CIAC applauds pool safety bill, increased supervision

By Christian Mysliwiec - Staff Writer
Regional - posted Thu., Mar. 7, 2013

The Connecticut General Assembly Education Committee has introduced House Bill 6503, “An Act Concerning Public School Pool Safety.” This bill is a direct response to two drowning deaths that occurred last year in Connecticut public schools.

On Jan. 11, 2012, freshman Marcum Asiamah drowned in the East Hartford High School pool during gym class. On Nov. 21, 2012, Malvrick Donkor of Manchester High School, who was also a freshman, and, like Asiamah, was originally from Ghana, drowned during his gym class.

The Education Committee heard testimonies during a public hearing held Monday, March 4. Addressing the committee was Paul Hoey, associate executive director of the Connecticut Association of Schools - Connecticut Interscholastic Athletic Conference, or CASCIAC, who spoke in favor of the proposed legislation.

In summary, the bills seeks to: “establish standards for who can teach and supervise a physical education course that makes use of a swimming pool; to require an additional supervisor of a physical education class that makes use of a pool if such class has more than 25 students; to require school districts to establish a swimming pool safety plan; and to require the Department of Public Health to adopt regulations to include swimming pools and natatoriums located at schools in the Public Health Code.”

In a phone conversation, Hoey reiterated his testimony, saying that CASCIAC supports safety legislation that is clear, can be realistically implemented, and would not put an undue burden on schools. “Meaning, not so restrictive in regulation and/or potential cost that it is going to cause schools to say, 'Well, we're not going to offer swimming as part of our physical education,' which I think would be a disservice to the kids of the community,” he said.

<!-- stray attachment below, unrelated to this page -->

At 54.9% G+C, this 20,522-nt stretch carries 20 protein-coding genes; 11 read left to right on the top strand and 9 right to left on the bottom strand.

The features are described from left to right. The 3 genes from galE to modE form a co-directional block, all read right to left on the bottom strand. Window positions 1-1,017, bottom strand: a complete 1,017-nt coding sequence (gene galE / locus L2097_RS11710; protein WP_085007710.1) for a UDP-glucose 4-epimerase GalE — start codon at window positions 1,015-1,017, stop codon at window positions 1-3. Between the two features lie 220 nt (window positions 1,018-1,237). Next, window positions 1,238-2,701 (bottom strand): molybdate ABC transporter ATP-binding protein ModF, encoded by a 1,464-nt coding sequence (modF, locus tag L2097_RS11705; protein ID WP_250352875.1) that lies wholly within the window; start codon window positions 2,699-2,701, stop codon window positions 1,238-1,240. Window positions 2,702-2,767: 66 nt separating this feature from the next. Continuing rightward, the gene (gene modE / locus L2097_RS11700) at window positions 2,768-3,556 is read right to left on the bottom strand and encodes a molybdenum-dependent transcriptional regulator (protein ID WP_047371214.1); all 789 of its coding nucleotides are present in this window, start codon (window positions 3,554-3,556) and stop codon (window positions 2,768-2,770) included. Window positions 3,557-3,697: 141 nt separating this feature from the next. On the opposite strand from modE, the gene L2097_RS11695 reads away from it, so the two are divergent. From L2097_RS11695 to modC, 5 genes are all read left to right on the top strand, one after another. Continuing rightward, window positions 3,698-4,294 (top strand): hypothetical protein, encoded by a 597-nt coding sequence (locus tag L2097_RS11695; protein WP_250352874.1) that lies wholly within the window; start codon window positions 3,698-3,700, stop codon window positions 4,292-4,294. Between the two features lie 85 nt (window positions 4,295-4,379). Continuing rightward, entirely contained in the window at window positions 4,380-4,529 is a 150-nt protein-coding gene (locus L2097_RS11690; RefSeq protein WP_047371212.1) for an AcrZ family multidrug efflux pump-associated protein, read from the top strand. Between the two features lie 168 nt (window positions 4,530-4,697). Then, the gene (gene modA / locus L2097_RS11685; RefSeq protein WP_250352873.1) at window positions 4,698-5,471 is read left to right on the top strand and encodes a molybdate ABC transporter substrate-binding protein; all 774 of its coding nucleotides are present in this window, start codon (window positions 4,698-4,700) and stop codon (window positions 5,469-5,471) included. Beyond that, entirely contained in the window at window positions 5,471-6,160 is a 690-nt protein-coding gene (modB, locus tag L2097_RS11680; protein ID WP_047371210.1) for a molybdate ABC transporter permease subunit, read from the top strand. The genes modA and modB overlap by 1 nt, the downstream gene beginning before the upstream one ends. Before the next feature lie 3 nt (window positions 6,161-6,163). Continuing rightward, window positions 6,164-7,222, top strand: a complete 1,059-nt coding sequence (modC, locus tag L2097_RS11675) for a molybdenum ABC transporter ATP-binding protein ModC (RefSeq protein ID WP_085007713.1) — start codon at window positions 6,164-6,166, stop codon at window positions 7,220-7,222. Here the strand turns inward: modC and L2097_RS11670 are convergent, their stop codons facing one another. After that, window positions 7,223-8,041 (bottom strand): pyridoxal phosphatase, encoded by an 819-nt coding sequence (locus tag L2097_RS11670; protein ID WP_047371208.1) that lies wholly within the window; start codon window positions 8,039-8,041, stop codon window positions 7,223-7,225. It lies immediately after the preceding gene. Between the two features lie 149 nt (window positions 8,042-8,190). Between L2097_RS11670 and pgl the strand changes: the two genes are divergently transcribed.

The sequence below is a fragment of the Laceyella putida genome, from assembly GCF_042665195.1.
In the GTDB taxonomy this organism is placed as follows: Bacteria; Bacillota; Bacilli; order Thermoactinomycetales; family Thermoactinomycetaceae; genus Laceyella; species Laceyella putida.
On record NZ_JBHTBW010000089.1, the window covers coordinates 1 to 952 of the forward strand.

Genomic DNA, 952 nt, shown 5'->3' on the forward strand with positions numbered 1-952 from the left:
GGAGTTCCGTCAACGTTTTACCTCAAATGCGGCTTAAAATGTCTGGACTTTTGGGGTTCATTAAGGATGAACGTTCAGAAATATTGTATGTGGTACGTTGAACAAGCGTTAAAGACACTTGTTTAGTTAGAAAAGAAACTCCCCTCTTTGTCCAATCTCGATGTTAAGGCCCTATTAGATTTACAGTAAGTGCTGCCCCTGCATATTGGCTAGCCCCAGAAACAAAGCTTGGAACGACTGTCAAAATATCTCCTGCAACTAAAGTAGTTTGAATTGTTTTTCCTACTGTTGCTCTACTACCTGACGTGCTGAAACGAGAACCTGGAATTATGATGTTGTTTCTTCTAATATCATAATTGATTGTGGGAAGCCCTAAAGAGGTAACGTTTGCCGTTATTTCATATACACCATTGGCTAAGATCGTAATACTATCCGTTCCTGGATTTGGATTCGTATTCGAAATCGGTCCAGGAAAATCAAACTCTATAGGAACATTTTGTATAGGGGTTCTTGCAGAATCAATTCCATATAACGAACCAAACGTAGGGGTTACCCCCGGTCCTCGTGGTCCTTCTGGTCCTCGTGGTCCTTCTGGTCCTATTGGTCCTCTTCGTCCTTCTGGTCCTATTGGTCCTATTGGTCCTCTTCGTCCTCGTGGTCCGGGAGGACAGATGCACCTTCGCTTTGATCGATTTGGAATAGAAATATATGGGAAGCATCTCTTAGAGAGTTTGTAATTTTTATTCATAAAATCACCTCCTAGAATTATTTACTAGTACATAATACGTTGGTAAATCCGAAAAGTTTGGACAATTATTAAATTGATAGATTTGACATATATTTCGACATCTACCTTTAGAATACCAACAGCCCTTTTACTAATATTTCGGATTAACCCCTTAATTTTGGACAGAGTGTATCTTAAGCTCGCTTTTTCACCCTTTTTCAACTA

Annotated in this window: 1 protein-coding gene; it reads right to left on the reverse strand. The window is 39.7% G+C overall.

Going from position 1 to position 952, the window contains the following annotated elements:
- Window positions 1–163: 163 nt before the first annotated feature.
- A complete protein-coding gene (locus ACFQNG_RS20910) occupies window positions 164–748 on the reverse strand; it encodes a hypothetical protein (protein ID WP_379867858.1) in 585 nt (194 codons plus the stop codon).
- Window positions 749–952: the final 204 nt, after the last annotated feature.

The bill has clear expectations regarding the qualifications of swim instructors in public schools. CASCIAC wholeheartedly agrees with the establishment of unified standards. “Most schools already have them in place,” said Hoey. “What this does is to assure that every school has them, and that every instructor working on the deck has met all the qualifications that are outlined in the legislation.”

Hoey also applauds the legislation's openness to utilizing other qualified individuals, such as students who have a free period during another class's pool time, to assist in pool supervision. “I found that to be a particularly creative and great idea, because a lot of the student-athletes in schools, especially in the swim team, are certified lifeguards and water safety instructors,” he said. This possibility would allow qualified students to help out as volunteers or even be paid by the school system. 

There was only one aspect of the bill about which Hoey expressed concern. The requirement to have an additional physical education instructor present if the class has more than 25 students does not, he believes, go far enough.

Hoey believes that a second instructor should become mandatory at classes size of 18 to 20. He believes that this point will receive a lot of consideration going forward. “That is the one part of this legislation that the committee will debate the most,” he said. The Education Committee is likely to reevaluate the class size-to-instructor ratio based on industry standards set by other organizations, such as the American Red Cross. “I think that number will come down from 25 based on recommendations from national organizations,” he said. It is also possible that the number will fluctuate depending on the age group of the students.

Since the drowning of both students, other pool safety bills have been advanced by legislators, such as House Bill 5113, introduced by state Rep. Stephen Dargan (D-115), which aims to establish a uniform policy regarding safety at public schools. With many bills advancing similar goals, Hoey anticipates that the best aspects of each will be identified, and a single bill will ultimately be presented.

In Manchester, Interim Superintendent Richard Kisiel has made it clear that additional steps have been made to ensure safety at the Manchester High School pool. The East Hartford school district has maintained a posture of “no comment” in regards to pool-related discussion, and Superintendent Nathan Quesnel would not give any reaction to the proposed pool safety legislation.


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